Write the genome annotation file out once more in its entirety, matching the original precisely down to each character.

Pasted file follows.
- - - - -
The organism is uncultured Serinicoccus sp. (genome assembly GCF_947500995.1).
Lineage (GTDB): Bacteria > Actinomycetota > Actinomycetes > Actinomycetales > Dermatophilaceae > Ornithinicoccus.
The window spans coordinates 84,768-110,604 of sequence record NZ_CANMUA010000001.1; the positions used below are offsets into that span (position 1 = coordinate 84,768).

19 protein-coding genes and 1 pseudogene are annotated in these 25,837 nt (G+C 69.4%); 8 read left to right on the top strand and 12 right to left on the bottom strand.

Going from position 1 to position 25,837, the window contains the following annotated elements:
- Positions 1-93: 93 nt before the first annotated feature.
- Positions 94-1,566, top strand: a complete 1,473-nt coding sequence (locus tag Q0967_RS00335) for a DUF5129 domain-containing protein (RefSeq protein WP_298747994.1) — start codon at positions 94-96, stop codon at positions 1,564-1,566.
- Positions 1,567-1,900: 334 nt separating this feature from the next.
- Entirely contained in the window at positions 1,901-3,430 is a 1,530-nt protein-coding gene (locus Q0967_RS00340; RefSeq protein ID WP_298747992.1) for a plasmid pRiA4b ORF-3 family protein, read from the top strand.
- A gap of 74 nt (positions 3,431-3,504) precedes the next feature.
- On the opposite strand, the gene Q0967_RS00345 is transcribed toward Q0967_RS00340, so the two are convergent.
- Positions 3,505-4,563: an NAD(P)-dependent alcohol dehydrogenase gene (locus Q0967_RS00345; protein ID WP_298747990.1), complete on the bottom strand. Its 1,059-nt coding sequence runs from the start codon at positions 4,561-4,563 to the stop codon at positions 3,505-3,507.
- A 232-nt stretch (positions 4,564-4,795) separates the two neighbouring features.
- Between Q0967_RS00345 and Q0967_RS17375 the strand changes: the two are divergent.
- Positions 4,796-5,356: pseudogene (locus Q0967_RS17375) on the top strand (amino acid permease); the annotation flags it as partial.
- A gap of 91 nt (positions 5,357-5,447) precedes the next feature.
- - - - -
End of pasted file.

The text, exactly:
The organism is uncultured Serinicoccus sp. (genome assembly GCF_947500995.1).
Lineage (GTDB): Bacteria > Actinomycetota > Actinomycetes > Actinomycetales > Dermatophilaceae > Ornithinicoccus.
The window spans coordinates 84,768-110,604 of sequence record NZ_CANMUA010000001.1; the positions used below are offsets into that span (position 1 = coordinate 84,768).

19 protein-coding genes and 1 pseudogene are annotated in these 25,837 nt (G+C 69.4%); 8 read left to right on the top strand and 12 right to left on the bottom strand.

Going from position 1 to position 25,837, the window contains the following annotated elements:
- Positions 1-93: 93 nt before the first annotated feature.
- Positions 94-1,566, top strand: a complete 1,473-nt coding sequence (locus tag Q0967_RS00335) for a DUF5129 domain-containing protein (RefSeq protein WP_298747994.1) — start codon at positions 94-96, stop codon at positions 1,564-1,566.
- Positions 1,567-1,900: 334 nt separating this feature from the next.
- Entirely contained in the window at positions 1,901-3,430 is a 1,530-nt protein-coding gene (locus Q0967_RS00340; RefSeq protein ID WP_298747992.1) for a plasmid pRiA4b ORF-3 family protein, read from the top strand.
- A gap of 74 nt (positions 3,431-3,504) precedes the next feature.
- On the opposite strand, the gene Q0967_RS00345 is transcribed toward Q0967_RS00340, so the two are convergent.
- Positions 3,505-4,563: an NAD(P)-dependent alcohol dehydrogenase gene (locus Q0967_RS00345; protein ID WP_298747990.1), complete on the bottom strand. Its 1,059-nt coding sequence runs from the start codon at positions 4,561-4,563 to the stop codon at positions 3,505-3,507.
- A 232-nt stretch (positions 4,564-4,795) separates the two neighbouring features.
- Between Q0967_RS00345 and Q0967_RS17375 the strand changes: the two are divergent.
- Positions 4,796-5,356: pseudogene (locus Q0967_RS17375) on the top strand (amino acid permease); the annotation flags it as partial.
- A gap of 91 nt (positions 5,357-5,447) precedes the next feature.